The last time these two fetes of fashion and religion collided was in 2010. At the time, Max Azria and Israeli designer Yigal Azrouël were able to change the date of their shows, but this year Azria lost the battle and the BCBGMAXAZRIA show is slated for Thursday, September 5, the first day of the two-day holiday.
Azrouël, on the other hand, had some of his prayers answered by the finicky fashion gods.
“We have been looking to change our slot for some time now,” explained the sabra designer famed for creating feminine, fluid cuts gracing celebrities such as Halle Berry and Natalie Portman. Unlike Azria, Yigal was able to change his show from Friday to Sunday.
“We have a great team, so we planned in advance to get our work done early so I will be able to take the time away from preparations and fashion week events to properly celebrate,” he told The Times of Israel.
Non-Jewish members of the industry are also feeling the pinch. Designers have asked to switch dates to ensure front-row seats will fill with the right faces, while others are anxiously scheduling private meetings with Jewish buyers, editors, and reporters after the holiday.
Many fashion industry insiders are left wondering whether the Council of Fashion Designers of America, the Fashion Week organizers, would ever schedule the springtime fashion event during Easter. Kelly Cutrone, the founder of fashion PR firm People’s Revolution and a star of television shows “The Hills,” “The City” and “Kell on Earth” said she was “surprised this would happen with such a strong Jewish presence in the industry.”
At the same time, she didn’t think the council is the one to blame.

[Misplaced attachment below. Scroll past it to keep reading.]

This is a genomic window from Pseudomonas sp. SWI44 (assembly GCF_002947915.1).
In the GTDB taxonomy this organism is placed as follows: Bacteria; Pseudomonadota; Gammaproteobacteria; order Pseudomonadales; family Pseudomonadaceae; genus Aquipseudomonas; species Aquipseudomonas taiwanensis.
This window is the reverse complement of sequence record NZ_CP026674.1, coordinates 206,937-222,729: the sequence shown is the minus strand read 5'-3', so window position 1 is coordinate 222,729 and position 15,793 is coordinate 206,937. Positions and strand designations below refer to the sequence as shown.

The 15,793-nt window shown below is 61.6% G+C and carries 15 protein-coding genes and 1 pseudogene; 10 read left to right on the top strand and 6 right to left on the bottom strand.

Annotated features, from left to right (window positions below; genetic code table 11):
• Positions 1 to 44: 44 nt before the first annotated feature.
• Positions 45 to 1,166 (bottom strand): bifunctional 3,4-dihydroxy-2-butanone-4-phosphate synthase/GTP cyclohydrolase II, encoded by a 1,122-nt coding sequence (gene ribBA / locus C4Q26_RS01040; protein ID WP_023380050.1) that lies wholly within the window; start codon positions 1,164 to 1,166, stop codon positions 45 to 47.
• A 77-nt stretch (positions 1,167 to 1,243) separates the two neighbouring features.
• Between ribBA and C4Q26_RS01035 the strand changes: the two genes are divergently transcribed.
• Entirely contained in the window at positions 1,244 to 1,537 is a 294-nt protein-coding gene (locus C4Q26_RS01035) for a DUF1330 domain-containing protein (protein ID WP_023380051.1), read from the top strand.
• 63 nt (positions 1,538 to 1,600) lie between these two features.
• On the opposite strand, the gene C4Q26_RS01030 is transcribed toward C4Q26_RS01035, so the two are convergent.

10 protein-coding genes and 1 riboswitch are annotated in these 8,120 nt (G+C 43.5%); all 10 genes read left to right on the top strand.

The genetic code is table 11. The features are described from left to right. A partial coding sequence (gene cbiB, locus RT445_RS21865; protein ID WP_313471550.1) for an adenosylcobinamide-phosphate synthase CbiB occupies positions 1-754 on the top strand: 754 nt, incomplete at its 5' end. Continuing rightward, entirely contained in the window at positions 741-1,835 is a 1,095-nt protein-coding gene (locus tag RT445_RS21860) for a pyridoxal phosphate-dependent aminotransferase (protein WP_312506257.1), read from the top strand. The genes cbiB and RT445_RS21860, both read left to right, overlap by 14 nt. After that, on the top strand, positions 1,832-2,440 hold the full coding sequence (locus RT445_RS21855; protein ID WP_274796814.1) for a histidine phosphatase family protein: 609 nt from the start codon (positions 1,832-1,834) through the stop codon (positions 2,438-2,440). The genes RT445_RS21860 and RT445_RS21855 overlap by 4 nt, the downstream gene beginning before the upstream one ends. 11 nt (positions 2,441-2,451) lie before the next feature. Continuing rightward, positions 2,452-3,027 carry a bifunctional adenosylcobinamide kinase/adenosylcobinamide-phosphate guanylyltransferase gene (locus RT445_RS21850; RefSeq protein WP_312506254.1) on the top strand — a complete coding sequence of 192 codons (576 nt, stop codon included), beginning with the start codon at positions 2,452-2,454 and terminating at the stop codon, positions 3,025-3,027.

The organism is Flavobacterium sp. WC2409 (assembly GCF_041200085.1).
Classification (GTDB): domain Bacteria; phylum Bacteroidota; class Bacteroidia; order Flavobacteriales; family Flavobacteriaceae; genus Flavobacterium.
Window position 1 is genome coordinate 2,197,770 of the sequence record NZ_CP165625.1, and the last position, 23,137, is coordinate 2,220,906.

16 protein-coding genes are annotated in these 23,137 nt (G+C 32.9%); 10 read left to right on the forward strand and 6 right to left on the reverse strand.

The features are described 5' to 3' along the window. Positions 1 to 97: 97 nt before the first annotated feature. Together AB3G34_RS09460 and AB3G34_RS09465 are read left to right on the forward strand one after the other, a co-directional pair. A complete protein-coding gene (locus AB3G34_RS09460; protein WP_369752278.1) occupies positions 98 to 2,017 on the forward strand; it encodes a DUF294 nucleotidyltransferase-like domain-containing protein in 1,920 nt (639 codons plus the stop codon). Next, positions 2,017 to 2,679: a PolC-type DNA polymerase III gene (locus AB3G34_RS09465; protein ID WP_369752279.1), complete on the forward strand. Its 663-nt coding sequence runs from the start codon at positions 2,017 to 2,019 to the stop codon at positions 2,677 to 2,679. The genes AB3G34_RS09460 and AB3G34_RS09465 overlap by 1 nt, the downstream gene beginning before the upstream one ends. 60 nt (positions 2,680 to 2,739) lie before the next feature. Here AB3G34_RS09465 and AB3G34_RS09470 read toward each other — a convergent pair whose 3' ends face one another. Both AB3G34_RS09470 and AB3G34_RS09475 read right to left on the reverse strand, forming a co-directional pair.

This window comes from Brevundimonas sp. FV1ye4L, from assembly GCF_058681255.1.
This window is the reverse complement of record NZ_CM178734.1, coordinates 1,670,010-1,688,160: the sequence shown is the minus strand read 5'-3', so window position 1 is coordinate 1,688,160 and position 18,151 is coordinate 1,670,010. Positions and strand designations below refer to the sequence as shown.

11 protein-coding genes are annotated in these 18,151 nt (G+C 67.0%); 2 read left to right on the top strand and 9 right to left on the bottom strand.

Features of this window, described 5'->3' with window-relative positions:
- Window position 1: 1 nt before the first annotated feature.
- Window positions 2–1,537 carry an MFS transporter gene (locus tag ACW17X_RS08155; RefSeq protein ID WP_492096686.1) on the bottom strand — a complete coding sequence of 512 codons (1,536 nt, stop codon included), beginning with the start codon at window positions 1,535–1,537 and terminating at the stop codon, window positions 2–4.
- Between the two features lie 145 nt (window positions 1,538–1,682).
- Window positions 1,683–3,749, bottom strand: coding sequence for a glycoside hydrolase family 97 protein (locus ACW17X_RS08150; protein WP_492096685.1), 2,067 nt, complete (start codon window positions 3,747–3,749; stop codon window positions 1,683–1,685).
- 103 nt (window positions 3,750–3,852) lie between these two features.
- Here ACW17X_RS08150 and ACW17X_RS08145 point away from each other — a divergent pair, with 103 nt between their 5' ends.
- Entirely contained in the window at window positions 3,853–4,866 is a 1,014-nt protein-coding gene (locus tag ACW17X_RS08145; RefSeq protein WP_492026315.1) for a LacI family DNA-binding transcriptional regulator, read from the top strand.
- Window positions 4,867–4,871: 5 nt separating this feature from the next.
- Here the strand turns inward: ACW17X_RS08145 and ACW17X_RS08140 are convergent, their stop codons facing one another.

“It’s up to the global fashion community,” Cutrone said. “In runway season we become tribal, moving from New York, London, Paris to Milan. Each year, leaders in these fashion capitals arrange the four locations, with the order varying based on factors like the economy — It’s basically a UN issue.”
The always-black-clad Cutrone is famous for her biting cynicism and workaholic ways, but commented that “any time people want to stop and celebrate life, humanity, family and God is a good thing; it’s more important than a fashion show,”she said. “Hey, if I were a Jew, I would not work on Rosh Hashanah.”
She laughed, remembering to what lengths people go in the name of fashion.
“Literally, the day the World Trade Center was hit, I had clients calling to ask if their shows would run late,” she said, shaking her head.“I’m like ‘Are you out of your mind?’”
Even in fashion, agreed Cutrone, the show cannot always go on.
Still, some city fashionistas are doing what they can to mix Rosh Hashanah devotion and fashion. One synagogue, Chabad of the West 60s, led by Rabbi Yehuda Lipskier and his wife, Faya Lipskier, and located right across the street from Lincoln Center, is trying to “bridge the gap” for the conflicted members of the tribe “torn in two directions,” as Rabbi Lipskier put it.
They’re holding services tailored for fashionistas stuck at the shows and are preparing a special prayer “for the success of the Jewish fashion designers,” but will also also be bringing the celebration straight to the steps of Lincoln Center. There, intermittently from 2 p.m. until 7 p.m. on each day of the holiday, Rabbi Lipskier is sending other rabbis into the fashion fray outside the runways to blow the shofar announcing the incoming New Year.
“Celebrating Rosh Hashanah and especially listening to the shofar are some of the biggest mitzvahs of the year and we want to help all Jews participate in them,” said Rabbi Lipskier. “Being located across the street from the shows, we knew we had to step up to support the community need.”
Faya Lipskier said the conflict of Fashion Week and Rosh Hashanah revealed an unexpected intersection of religion and runways.
“Both Fashion Week and Rosh Hashanah are about a sense of renewal and rebirth,” she said. “Rosh Hashanah is like packing a suitcase full of designs and inspiration. What matters is how we unpack these ideas over the next twelve months.”